Climate Change Drives the Politics of Climate Change
Opening Remarks at the Milken Institute 2019 Global Conference Panel: “If We Do Nothing: Earth’s Climate at the Tipping Point.”
We are at a crossroads in our fight against climate change. Without further action we are certainly headed well north of 3˚C of additional warming by the end of century. But concern about climate change is at an all-time high, pushing the issue to the top of the agenda for national discussion, as more and more Americans now understand that climate change is neither far in the future nor far away. In short, as my colleague David Doniger points out, climate change itself is changing the politics of climate change.
To understand the current state of climate politics, it’s important to start by asking, “what is science telling us?” As many of you are probably aware, two authoritative reports on climate change came out last fall: The International Panel on Climate Change (IPCC) special report on 1.5˚C and the National Climate Assessment. We should take away three key points from these reports:
- We are feeling the effects now and the future impacts will be worse than we thought. Unabated global warming will leave vast swaths of the planet uninhabitable, and lead to species extinction, loss of sensitive ecosystems, and tremendous economic losses.
- We don’t have 10 years to act, we must act now. To hold temperature change to 1.5˚C, we need to start cutting global pollution in half every decade and reach net zero by mid-century.
- There is no threshold; every ton matters. Even if we don’t achieve the emission cuts for 1.5˚, 1.5˚ is better than 2˚, 2˚ is better than 2.5˚. The most important thing is to get started and get started now.
Fortunately, we are seeing a political window of opportunity open up and build momentum towards 2020 and 2021.
Climate Change Is Real
It is here and now and, for many of us, it's happening in our own backyards as extreme weather events increase in intensity and frequency. The last two years alone have seen:
- Five of the 10 most destructive wildfires in California history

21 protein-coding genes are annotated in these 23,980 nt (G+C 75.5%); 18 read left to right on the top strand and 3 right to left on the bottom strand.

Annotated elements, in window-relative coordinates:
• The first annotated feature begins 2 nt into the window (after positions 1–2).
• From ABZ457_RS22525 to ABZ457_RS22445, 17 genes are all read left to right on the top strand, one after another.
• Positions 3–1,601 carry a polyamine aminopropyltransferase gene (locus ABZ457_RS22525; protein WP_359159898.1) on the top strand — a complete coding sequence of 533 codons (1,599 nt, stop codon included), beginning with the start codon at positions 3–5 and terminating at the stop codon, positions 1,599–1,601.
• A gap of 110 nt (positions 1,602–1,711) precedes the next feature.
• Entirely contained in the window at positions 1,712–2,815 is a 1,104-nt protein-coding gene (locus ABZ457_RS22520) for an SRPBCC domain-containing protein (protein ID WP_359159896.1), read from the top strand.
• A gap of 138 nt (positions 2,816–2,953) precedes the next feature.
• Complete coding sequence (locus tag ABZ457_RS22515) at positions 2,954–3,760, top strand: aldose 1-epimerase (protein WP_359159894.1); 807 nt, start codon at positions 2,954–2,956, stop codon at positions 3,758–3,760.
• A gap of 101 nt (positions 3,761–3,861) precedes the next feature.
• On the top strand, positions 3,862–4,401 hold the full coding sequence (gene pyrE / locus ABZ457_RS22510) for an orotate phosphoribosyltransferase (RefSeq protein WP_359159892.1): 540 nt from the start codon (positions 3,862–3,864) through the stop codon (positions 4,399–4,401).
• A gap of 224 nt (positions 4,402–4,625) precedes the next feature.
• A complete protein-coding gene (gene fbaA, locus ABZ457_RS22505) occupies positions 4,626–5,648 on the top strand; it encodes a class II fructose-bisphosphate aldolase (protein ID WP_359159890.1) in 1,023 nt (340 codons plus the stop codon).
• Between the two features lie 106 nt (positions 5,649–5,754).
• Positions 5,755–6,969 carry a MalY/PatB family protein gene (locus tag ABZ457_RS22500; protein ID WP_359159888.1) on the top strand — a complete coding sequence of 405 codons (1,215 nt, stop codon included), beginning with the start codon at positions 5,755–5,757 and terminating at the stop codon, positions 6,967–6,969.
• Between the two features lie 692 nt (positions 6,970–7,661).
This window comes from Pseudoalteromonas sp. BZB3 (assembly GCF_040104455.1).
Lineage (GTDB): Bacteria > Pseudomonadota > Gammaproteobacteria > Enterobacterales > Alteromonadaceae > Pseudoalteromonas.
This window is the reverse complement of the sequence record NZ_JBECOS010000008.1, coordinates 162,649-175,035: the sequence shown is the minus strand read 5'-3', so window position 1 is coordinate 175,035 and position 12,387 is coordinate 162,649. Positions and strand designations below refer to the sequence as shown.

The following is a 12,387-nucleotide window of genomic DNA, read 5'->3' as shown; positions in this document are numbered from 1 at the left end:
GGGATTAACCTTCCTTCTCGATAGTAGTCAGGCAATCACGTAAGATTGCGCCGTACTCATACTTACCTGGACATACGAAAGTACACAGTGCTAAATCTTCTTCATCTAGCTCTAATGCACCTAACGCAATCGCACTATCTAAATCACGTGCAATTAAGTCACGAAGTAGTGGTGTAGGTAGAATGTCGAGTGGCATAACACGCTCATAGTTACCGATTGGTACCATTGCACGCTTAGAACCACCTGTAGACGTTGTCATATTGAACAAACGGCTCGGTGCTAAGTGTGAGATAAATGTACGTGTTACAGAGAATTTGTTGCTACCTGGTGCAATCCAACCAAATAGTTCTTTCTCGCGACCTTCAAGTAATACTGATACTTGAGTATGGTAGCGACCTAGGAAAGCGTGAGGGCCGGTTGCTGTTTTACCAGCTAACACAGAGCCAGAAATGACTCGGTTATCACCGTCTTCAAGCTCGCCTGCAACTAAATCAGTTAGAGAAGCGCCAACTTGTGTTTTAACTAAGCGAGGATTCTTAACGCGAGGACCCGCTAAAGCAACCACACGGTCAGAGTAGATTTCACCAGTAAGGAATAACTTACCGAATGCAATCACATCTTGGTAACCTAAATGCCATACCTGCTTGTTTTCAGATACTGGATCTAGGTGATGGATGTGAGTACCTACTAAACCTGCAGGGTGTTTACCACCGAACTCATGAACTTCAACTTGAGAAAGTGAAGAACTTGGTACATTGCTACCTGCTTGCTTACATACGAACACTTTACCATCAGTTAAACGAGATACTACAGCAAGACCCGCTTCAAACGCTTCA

- An epic once in 500,000-year storm, Hurricane Harvey struck Texas in 2017
- All told, wildfires, hurricanes, tornadoes, flooding, drought, and other severe, climate change-related weather events caused more than $300 billion in damages in 2017, and shattered the previous U.S. record set in 2005
As a result, 73 percent of Americans now believe that climate change is happening, according to a highly respected Yale climate communications poll. A record number of people are also “very worried” about global warming, with a stunning 8-point rise in less than a year.
Recent polling shows this rising concern cuts across generational, geographic, and partisan lines—and political leaders in the states and Washington, D.C. are finally responding. In a matter of months, climate activists campaigning for a “Green New Deal” have upended the conversation about climate change among both parties in Washington.
A Crossroads for Our Future
This concern has placed climate squarely on the top of the agenda in Washington. In 2016, climate change ranked in the top 15 issues among voters and polls back up the importance of the issue for 2020. In a recent poll of likely Democratic primary voters, addressing the climate crisis is a top tier issue, shared only with universal healthcare coverage.
It is also moving the conversation back to the center. Increasingly, Republicans in the House and Senate are issuing statements that they believe climate is real and humans are a primary cause. The debate is shifting from “is it real?” to “what are the solutions?” which, especially for Washington, is huge progress. Among climate champions, the focus is now on what solutions are big enough to be effective and also politically popular enough to pass.
We are living at critical moment in time. While climate change is changing the politics of climate change, the key question is whether it is changing fast enough? The answer to that question will profoundly affect all our lives and the lives of our children.
Watch the full discussion: